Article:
A recent oped in the Financial Times bears a strange title: “On America’s Ramshackle Railroads, Republicans Concede the Limits of the Market.” Although this sentence does not appear in the piece itself, it does reflect its author’s opinion. Oren Cass, president of American Compass and a proponent of industrial policy and protectionism, argues that the frequent derailments of private freight trains in America justify more regulation of railroads. He congratulates Republicans like J.D. Vance, Marco Rubio, Josh Haley, Donald Trump, and Mitt Romney for supporting more regulation. Conservatives like them, Cass argues, have fortunately “become increasingly cognisant in recent years that regulation can be far from perfect and yet still far better than the status quo.” He does not mention the accidents of passenger trains of Amtrak, a heavily subsidized and money-losing corporation established by Congress in 1971, and whose major shareholder is the federal government.
In fact, it can probably be said that American railroads have been a major part of federal industrial policy, without the name, for a century and a half, not to mention heavy regulation by state governments (including, in the South, to oblige railroads to discriminate against Black passengers). This industrial policy has had ups and downs, and random walks, as is typical of industrial policies. The Council of Foreign Relations writes:
The mid-to-late nineteenth century saw thousands of miles of track laid across the United States, spawning an era of economic integration that connected the East and West Coasts for the first time. By the turn of the twentieth century, rail companies—which offered both passenger and freight rail services at the time—provided one of the cheapest and most efficient modes of transport. But in the first half of the 20th century, demand shifted to new forms of transportation, especially cars and planes. Meanwhile, a suite of laws that expanded the federal government’s power to set freight prices and enforce other stringent rail regulations increasingly challenged the system.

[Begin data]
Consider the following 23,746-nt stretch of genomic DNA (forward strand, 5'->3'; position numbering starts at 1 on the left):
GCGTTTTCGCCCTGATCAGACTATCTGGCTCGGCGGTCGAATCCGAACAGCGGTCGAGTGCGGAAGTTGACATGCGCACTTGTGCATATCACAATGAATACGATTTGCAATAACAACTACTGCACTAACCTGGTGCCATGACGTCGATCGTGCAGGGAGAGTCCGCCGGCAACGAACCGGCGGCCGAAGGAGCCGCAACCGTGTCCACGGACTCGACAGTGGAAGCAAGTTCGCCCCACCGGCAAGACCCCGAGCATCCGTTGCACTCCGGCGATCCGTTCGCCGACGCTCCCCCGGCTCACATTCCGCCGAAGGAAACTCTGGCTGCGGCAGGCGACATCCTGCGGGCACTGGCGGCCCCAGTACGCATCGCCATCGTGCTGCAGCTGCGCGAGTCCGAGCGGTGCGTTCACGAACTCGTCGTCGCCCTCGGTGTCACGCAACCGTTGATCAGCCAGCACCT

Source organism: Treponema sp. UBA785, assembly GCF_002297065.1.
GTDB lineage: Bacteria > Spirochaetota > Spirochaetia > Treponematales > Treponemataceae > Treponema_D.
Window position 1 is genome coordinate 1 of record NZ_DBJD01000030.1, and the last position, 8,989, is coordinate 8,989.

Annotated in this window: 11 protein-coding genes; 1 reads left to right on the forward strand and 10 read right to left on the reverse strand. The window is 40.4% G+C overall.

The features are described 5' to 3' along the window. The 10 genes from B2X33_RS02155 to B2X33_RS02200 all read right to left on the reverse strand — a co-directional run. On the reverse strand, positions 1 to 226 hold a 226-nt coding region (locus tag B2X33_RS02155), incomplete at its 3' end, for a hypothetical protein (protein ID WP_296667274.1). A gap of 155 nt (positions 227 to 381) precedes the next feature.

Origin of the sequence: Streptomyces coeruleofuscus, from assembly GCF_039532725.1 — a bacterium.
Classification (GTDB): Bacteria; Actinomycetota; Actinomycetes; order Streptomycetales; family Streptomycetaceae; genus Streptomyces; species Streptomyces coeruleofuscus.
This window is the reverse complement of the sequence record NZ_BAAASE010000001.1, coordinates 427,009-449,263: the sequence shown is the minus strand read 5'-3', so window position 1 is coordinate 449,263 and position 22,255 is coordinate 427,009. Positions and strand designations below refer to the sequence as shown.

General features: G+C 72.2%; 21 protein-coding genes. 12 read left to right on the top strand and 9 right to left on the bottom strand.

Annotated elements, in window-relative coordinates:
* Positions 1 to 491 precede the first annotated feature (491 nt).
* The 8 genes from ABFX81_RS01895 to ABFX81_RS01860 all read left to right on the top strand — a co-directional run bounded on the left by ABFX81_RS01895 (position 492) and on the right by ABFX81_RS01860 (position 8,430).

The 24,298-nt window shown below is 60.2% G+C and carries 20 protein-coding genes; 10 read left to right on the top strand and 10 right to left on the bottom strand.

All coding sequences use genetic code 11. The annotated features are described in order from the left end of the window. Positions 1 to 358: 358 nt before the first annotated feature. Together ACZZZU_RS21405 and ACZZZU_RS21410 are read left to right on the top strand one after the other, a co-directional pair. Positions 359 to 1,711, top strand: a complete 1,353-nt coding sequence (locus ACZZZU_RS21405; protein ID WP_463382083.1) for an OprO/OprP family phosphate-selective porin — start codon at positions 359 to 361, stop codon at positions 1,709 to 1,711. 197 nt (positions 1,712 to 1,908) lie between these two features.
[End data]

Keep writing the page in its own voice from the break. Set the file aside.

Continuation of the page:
The second half of the century saw a rail revival. Congress established Amtrak in 1971, ushering in the present era of publicly owned and subsidized passenger rail.
Among the major agents of the federal regulation of railroads figure the Interstate Commerce Commission, created in 1887, and the Federal Railroad Administration in 1966. There was some deregulation with the Stagers Rail Act of 1980, but I think nobody would argue that it negated the “limits of the market.” The Moving Ahead for Progress in the 21st Century Act of 2012 and the Fixing America’s Surface Transportation Act of 2015 continued to fit well in a rail industrial policy—I mean an industrial policy as it exists on earth, not as it should be in the minds of nirvana ideologues.
The idea that Republicans have just now decided to concede the limits of the market is at the very least misleading. If we take a more general look at all federal regulations, it appears that the GOP has continuously added to the stock of regulations, just like the Democrats did. The chart below shows the evolution of federal regulation as measured by the number of prohibitions and mandates in the Code of Federal Regulations, which is the stock of total net regulations at the end of each year. Over the whole period for which this database is available, it is not easy to see a clear difference between the times when the Democrats and the Republicans held power in DC. The only two instances when a significant but temporary drop in total regulations are found in the first half of the 1980s under Ronald Regan and in the mid-2000s under Bill Clinton. It is unlikely that the modest drop toward the end of Donald Trump’s administration in 2019 would have continued. (Older data, a bit more favorable to the Trump administration on that score, can be found in my Regulation article “The Trump Economy: Three Years of Volatile Continuity.”)
Most Republicans and Democrats have long enforced limits of the market more than understood its benefits. It is true that libertarians and classical liberals have, since the mid-20th century, found more compagnons de route in the GOP than in the Democratic Party, but it is a matter of degree. And the degree of differentiation has been rapidly shriking.